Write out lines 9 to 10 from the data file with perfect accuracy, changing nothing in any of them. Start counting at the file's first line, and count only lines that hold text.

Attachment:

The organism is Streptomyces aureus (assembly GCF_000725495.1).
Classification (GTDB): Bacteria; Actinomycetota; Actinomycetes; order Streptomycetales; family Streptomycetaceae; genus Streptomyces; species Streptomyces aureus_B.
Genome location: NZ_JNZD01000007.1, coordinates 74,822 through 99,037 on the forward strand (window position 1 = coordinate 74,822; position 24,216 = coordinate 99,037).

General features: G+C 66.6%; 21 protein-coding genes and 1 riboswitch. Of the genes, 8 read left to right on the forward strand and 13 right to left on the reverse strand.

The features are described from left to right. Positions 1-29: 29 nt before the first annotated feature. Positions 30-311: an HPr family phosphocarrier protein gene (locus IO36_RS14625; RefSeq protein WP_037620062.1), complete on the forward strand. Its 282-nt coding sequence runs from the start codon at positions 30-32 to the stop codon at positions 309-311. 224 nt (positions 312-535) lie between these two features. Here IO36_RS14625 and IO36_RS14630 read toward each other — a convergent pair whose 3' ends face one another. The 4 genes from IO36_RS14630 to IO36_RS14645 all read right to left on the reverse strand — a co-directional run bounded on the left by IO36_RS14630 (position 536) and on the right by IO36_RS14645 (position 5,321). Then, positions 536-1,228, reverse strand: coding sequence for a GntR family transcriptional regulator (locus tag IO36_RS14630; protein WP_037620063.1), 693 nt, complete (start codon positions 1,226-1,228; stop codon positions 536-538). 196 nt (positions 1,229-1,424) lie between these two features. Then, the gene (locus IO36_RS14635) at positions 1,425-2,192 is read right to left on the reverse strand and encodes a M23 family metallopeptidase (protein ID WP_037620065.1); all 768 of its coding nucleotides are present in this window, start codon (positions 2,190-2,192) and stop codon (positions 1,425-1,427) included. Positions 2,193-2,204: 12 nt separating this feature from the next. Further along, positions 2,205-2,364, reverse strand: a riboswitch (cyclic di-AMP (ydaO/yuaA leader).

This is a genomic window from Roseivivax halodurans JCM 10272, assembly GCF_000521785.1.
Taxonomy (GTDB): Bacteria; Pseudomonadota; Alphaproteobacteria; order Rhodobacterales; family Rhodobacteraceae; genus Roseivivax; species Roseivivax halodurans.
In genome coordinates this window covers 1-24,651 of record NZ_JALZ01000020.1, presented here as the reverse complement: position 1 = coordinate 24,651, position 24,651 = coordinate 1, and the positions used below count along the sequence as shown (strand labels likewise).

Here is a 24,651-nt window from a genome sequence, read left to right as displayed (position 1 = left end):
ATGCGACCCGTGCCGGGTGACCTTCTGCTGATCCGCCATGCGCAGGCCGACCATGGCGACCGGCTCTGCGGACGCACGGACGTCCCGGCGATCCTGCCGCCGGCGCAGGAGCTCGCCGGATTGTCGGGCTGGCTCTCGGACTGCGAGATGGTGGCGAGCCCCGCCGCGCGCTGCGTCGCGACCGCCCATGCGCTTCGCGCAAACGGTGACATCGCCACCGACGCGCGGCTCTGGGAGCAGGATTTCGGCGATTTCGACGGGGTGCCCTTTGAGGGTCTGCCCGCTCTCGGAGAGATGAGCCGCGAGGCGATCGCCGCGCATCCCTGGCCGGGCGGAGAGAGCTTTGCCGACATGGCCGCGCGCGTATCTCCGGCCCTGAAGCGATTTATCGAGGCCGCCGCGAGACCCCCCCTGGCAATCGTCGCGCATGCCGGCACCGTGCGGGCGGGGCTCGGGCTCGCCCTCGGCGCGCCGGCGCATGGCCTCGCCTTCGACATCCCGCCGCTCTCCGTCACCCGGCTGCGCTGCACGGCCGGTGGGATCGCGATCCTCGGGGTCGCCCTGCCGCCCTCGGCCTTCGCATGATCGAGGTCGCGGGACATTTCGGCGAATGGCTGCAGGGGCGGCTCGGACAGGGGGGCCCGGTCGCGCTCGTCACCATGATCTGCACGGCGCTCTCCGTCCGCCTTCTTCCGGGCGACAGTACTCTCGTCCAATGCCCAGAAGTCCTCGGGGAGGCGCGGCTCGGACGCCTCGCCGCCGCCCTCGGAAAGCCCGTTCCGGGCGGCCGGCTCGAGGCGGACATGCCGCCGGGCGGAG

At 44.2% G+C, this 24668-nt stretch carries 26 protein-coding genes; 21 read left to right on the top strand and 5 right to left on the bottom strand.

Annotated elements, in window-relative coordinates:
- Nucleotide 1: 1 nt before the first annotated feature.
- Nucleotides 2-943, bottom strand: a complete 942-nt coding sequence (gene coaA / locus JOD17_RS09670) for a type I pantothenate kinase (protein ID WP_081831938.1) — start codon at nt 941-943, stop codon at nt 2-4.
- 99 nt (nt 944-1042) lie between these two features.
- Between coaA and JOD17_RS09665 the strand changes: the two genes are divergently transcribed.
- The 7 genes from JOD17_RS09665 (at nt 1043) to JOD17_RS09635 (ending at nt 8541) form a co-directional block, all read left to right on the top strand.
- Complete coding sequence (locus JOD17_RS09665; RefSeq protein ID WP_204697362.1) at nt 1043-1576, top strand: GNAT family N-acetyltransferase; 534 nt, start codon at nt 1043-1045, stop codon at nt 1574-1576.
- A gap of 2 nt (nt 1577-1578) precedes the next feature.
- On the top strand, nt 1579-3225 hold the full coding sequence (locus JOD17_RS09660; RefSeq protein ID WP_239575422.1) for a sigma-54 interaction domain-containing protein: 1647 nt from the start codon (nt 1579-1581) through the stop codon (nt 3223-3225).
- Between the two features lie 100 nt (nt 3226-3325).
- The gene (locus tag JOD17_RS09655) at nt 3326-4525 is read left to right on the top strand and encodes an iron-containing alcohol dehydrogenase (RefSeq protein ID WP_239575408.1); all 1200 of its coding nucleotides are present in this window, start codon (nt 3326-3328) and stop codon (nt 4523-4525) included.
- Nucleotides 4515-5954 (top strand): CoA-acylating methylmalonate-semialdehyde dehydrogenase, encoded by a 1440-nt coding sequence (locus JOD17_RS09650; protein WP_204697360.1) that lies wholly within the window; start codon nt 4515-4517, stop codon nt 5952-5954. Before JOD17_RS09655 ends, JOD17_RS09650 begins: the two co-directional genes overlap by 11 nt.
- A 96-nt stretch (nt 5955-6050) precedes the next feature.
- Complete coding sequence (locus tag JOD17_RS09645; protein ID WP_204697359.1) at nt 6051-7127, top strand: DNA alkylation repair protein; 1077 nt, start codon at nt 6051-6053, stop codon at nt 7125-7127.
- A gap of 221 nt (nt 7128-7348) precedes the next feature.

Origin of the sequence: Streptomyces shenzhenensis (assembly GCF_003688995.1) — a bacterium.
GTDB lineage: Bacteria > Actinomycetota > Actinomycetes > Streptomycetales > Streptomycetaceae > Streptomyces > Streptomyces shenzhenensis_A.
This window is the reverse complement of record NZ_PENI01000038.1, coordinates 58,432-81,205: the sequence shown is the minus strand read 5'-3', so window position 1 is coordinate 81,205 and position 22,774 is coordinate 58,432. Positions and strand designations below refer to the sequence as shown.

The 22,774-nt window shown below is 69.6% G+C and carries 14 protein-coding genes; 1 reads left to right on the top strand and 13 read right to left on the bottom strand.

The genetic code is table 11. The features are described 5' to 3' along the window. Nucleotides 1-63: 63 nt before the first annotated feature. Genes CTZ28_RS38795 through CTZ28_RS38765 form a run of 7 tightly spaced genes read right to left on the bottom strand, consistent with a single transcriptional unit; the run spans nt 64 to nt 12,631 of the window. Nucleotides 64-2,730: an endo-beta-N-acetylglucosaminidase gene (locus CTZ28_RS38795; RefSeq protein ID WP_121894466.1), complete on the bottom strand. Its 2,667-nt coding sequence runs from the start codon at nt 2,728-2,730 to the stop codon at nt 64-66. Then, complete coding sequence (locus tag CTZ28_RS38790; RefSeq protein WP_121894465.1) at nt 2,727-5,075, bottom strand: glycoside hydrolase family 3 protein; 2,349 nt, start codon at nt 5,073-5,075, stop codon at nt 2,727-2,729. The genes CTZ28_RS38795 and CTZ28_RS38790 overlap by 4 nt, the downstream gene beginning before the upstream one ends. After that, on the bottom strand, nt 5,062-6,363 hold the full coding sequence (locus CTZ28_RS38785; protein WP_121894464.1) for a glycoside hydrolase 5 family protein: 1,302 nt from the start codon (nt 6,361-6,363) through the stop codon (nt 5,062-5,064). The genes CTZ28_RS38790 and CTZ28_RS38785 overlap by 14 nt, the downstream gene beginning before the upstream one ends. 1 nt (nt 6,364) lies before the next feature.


Here is a 24,651-nt window from a genome sequence, read left to right as displayed (position 1 = left end):
ATGCGACCCGTGCCGGGTGACCTTCTGCTGATCCGCCATGCGCAGGCCGACCATGGCGACCGGCTCTGCGGACGCACGGACGTCCCGGCGATCCTGCCGCCGGCGCAGGAGCTCGCCGGATTGTCGGGCTGGCTCTCGGACTGCGAGATGGTGGCGAGCCCCGCCGCGCGCTGCGTCGCGACCGCCCATGCGCTTCGCGCAAACGGTGACATCGCCACCGACGCGCGGCTCTGGGAGCAGGATTTCGGCGATTTCGACGGGGTGCCCTTTGAGGGTCTGCCCGCTCTCGGAGAGATGAGCCGCGAGGCGATCGCCGCGCATCCCTGGCCGGGCGGAGAGAGCTTTGCCGACATGGCCGCGCGCGTATCTCCGGCCCTGAAGCGATTTATCGAGGCCGCCGCGAGACCCCCCCTGGCAATCGTCGCGCATGCCGGCACCGTGCGGGCGGGGCTCGGGCTCGCCCTCGGCGCGCCGGCGCATGGCCTCGCCTTCGACATCCCGCCGCTCTCCGTCACCCGGCTGCGCTGCACGGCCGGTGGGATCGCGATCCTCGGGGTCGCCCTGCCGCCCTCGGCCTTCGCATGATCGAGGTCGCGGGACATTTCGGCGAATGGCTGCAGGGGCGGCTCGGACAGGGGGGCCCGGTCGCGCTCGTCACCATGATCTGCACGGCGCTCTCCGTCCGCCTTCTTCCGGGCGACAGTACTCTCGTCCAATGCCCAGAAGTCCTCGGGGAGGCGCGGCTCGGACGCCTCGCCGCCGCCCTCGGAAAGCCCGTTCCGGGCGGCCGGCTCGAGGCGGACATGCCGCCGGGCGGAG